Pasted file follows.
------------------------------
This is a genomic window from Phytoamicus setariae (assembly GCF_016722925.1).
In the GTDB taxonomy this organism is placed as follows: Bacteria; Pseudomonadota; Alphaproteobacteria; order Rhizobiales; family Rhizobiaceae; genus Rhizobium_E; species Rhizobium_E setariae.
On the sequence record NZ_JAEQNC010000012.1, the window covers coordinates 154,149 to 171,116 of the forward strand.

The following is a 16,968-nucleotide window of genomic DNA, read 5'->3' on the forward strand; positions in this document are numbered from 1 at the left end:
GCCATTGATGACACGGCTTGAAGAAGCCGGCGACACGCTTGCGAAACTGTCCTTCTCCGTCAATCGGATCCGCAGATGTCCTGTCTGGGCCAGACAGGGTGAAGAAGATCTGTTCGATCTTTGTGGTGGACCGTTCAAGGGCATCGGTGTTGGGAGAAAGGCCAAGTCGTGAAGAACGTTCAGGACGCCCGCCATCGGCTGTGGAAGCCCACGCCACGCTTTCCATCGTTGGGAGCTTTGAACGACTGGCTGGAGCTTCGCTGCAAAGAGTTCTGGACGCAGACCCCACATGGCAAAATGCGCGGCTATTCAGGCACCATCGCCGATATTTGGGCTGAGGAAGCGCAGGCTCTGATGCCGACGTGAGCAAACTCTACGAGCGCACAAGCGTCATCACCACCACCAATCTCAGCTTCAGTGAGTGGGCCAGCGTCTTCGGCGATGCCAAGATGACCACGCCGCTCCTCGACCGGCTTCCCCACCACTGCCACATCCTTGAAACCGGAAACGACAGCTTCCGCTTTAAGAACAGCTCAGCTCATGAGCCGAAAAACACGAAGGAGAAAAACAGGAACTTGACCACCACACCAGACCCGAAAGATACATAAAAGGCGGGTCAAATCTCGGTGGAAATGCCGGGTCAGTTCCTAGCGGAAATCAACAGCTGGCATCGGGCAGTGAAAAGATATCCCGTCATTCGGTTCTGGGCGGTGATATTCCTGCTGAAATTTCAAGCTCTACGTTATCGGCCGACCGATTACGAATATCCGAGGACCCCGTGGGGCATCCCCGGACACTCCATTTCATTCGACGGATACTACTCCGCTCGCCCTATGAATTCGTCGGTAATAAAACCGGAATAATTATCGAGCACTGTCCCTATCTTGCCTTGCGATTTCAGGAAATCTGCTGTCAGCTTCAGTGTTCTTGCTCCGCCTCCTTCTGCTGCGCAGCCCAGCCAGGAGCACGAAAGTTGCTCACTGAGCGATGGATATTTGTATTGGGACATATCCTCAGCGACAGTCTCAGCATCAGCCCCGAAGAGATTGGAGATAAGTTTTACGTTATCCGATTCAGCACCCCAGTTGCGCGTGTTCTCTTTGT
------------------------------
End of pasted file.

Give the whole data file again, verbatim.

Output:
This is a genomic window from Phytoamicus setariae (assembly GCF_016722925.1).
In the GTDB taxonomy this organism is placed as follows: Bacteria; Pseudomonadota; Alphaproteobacteria; order Rhizobiales; family Rhizobiaceae; genus Rhizobium_E; species Rhizobium_E setariae.
On the sequence record NZ_JAEQNC010000012.1, the window covers coordinates 154,149 to 171,116 of the forward strand.

The following is a 16,968-nucleotide window of genomic DNA, read 5'->3' on the forward strand; positions in this document are numbered from 1 at the left end:
GCCATTGATGACACGGCTTGAAGAAGCCGGCGACACGCTTGCGAAACTGTCCTTCTCCGTCAATCGGATCCGCAGATGTCCTGTCTGGGCCAGACAGGGTGAAGAAGATCTGTTCGATCTTTGTGGTGGACCGTTCAAGGGCATCGGTGTTGGGAGAAAGGCCAAGTCGTGAAGAACGTTCAGGACGCCCGCCATCGGCTGTGGAAGCCCACGCCACGCTTTCCATCGTTGGGAGCTTTGAACGACTGGCTGGAGCTTCGCTGCAAAGAGTTCTGGACGCAGACCCCACATGGCAAAATGCGCGGCTATTCAGGCACCATCGCCGATATTTGGGCTGAGGAAGCGCAGGCTCTGATGCCGACGTGAGCAAACTCTACGAGCGCACAAGCGTCATCACCACCACCAATCTCAGCTTCAGTGAGTGGGCCAGCGTCTTCGGCGATGCCAAGATGACCACGCCGCTCCTCGACCGGCTTCCCCACCACTGCCACATCCTTGAAACCGGAAACGACAGCTTCCGCTTTAAGAACAGCTCAGCTCATGAGCCGAAAAACACGAAGGAGAAAAACAGGAACTTGACCACCACACCAGACCCGAAAGATACATAAAAGGCGGGTCAAATCTCGGTGGAAATGCCGGGTCAGTTCCTAGCGGAAATCAACAGCTGGCATCGGGCAGTGAAAAGATATCCCGTCATTCGGTTCTGGGCGGTGATATTCCTGCTGAAATTTCAAGCTCTACGTTATCGGCCGACCGATTACGAATATCCGAGGACCCCGTGGGGCATCCCCGGACACTCCATTTCATTCGACGGATACTACTCCGCTCGCCCTATGAATTCGTCGGTAATAAAACCGGAATAATTATCGAGCACTGTCCCTATCTTGCCTTGCGATTTCAGGAAATCTGCTGTCAGCTTCAGTGTTCTTGCTCCGCCTCCTTCTGCTGCGCAGCCCAGCCAGGAGCACGAAAGTTGCTCACTGAGCGATGGATATTTGTATTGGGACATATCCTCAGCGACAGTCTCAGCATCAGCCCCGAAGAGATTGGAGATAAGTTTTACGTTATCCGATTCAGCACCCCAGTTGCGCGTGTTCTCTTTGT